Timing investments is tough and the average investor is unfortunately not good at it. When mutual fund investors start allocating massively to a certain style, their ‘buy’ signal is often more of a ‘sell’ signal, since on average they move in at the wrong moment. The reverse is also true: when mutual fund investors start avoiding that style, this can be seen as a contrarian signal.
This collective bad timing explains most of the difference between investment returns and investor returns, sometimes referred to as the ‘behavior gap’. Investor returns take into account the timing effects and cash flows of investors. For example, when a large fund has a loss, or when a small fund has a gain, the difference between fund return and investor return can be considerable.
In a 2016 research paper1, Jason Hsu, Brett Myers and Ryan Whitby analyzed this interesting question using US mutual fund data, over the January 1991-June 2013 period. They found that the average mutual fund investor lagged a buy-and-hold strategy by 1.9%. This finding was persistent across different styles, varying from 1.3% for investors in value funds to 3.2% for investors in growth funds. Meanwhile, ‘passive’ investors, in market index funds, underperformed a buy-and-hold strategy by a whopping 2.7%.
What’s more, these results were all gross of fees and transaction costs. So, in practice, the gap between investor returns and fund performance is actually even larger. It is an established fact that the average mutual fund investor underperforms the index after costs, but the significant performance drag caused by poor timing is less well-known.
These findings are consistent with those reported by Ilia Dichev2, back in 2007, who showed that overall, US stock investors lag the buy-and-hold equity return by 1.3% (period 1926-2002, table 3 in the study). For international investors this figure is 1.5% (period 1973-2004, table 4). Figure 1 summarizes the findings from the literature.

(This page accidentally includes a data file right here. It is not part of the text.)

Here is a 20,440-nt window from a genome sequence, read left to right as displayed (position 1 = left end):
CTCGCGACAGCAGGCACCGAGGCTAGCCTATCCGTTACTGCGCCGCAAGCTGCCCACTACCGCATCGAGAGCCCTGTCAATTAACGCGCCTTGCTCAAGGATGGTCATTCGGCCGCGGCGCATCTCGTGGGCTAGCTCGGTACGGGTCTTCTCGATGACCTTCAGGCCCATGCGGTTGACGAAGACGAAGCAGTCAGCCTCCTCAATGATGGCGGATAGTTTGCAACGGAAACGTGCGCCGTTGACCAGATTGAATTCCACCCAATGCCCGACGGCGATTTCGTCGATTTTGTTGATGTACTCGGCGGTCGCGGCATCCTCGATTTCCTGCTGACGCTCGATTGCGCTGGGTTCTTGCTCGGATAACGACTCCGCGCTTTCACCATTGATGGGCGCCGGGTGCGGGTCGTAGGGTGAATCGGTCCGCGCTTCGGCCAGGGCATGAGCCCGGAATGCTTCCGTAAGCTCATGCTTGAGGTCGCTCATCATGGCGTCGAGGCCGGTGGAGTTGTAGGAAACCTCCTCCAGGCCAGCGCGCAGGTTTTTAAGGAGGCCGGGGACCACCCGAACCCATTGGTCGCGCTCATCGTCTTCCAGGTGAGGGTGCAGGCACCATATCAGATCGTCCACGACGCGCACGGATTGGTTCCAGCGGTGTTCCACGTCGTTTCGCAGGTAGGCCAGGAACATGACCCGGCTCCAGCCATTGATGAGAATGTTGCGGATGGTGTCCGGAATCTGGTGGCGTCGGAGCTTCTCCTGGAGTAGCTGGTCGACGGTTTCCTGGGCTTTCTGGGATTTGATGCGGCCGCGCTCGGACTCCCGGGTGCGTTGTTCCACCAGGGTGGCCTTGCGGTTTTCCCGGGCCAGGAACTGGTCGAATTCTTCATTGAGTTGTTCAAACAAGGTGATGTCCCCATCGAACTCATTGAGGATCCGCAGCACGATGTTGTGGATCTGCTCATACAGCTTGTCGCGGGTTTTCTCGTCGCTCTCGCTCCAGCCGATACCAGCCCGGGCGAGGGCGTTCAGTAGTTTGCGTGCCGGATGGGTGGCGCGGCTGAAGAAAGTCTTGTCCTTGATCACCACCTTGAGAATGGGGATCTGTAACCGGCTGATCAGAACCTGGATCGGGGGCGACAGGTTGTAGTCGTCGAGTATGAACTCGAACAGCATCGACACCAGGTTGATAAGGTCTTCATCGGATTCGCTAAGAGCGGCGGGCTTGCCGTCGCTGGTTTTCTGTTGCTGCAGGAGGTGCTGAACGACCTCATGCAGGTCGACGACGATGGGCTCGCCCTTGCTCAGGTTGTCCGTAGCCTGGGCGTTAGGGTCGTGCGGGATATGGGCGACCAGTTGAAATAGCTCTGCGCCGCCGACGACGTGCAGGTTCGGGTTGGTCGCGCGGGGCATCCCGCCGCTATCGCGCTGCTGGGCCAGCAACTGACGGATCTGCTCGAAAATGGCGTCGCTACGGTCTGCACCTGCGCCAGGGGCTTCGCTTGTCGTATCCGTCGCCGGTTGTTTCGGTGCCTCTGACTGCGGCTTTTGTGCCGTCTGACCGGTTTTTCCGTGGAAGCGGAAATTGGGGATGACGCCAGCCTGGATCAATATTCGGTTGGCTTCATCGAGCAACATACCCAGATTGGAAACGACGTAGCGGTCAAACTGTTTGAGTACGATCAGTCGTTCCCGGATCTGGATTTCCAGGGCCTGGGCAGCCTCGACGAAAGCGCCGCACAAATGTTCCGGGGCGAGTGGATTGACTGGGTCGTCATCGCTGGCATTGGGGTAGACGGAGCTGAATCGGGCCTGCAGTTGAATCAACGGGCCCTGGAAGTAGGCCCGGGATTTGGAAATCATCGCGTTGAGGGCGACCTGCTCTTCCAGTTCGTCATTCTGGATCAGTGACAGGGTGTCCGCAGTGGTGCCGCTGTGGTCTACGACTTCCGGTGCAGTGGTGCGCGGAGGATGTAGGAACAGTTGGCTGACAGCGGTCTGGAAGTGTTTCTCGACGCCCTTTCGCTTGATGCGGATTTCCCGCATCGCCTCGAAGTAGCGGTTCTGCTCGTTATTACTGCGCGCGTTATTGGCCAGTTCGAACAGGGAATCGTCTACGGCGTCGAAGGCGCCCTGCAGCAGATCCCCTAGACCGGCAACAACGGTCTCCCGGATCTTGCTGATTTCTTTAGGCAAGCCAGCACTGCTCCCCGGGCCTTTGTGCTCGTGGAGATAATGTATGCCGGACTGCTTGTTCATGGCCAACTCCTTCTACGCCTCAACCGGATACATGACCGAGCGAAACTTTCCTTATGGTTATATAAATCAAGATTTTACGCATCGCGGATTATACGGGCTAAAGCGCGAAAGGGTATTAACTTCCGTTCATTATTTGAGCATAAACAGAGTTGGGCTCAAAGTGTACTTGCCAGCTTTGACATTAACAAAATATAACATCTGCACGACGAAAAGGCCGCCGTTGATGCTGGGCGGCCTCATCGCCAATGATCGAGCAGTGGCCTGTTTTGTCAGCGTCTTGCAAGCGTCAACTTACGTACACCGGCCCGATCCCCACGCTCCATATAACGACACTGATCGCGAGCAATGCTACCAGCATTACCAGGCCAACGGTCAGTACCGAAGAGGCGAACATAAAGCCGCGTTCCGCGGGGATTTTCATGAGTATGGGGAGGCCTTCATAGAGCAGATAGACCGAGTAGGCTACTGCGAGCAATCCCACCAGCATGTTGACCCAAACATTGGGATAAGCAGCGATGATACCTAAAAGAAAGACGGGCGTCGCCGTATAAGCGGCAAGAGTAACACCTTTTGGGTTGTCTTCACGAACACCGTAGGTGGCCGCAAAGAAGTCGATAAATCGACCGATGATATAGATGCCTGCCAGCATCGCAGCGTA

1J. Hsu, B. Myers and R. Whitby, ‘Timing Poorly: A Guide to Generating Poor Returns While Investing in Successful Strategies’, The Journal of Portfolio Management, 42(2), pp. 90-98.
2I. Dichev, ‘What Are Stock Investors’ Actual Historical Returns? Evidence from Dollar-Weighted Returns’, American Economic Review, vol. 97, no. 1, March 2007 (pp. 386-401)
These empirical studies prove that adverse market timing is not just an anecdotal observation, but a widespread phenomenon, with serious consequences for investors. In the particular case of factor investing strategies, such poor timing skills, or ‘weak hands’, can completely cancel out the benefits of being exposed to well-rewarded premiums.
Having strong hands is difficult for the impatient
Patient long-term investors with persistent style exposures, in other words ‘strong hands’, are more likely to be able to harvest the factor premiums. The problem is that having such strong hands is difficult for the impatient. This usually requires years of practice.
Due to overconfidence, most investors think they have strong hands, which is by definition not possible. Everyone pays lip service to patience and a long-term vision. But these are meaningless concepts if they are not specified. It is crucial to make the investment horizon very concrete and translate ‘a long period’ into a specific number of years. The length of this horizon will depend on the risk or return objective.
Partnering is often a useful way to ensure you stick to your plans. For example, in sports, study, and work it helps if someone knows your plan and is willing to help you execute it. Many successful investors acknowledge that the biggest enemy is you. The best way to win this internal battle is to create a plan and seek allies in order to successfully execute it.
Finding the right partner might help to successfully reach long-term investment goals. In the case of factor-based investing, the first obstacle is to narrow the factors down to a limited set of the most robust and effective factor groups. This is needed since some factors will turn out to be fake.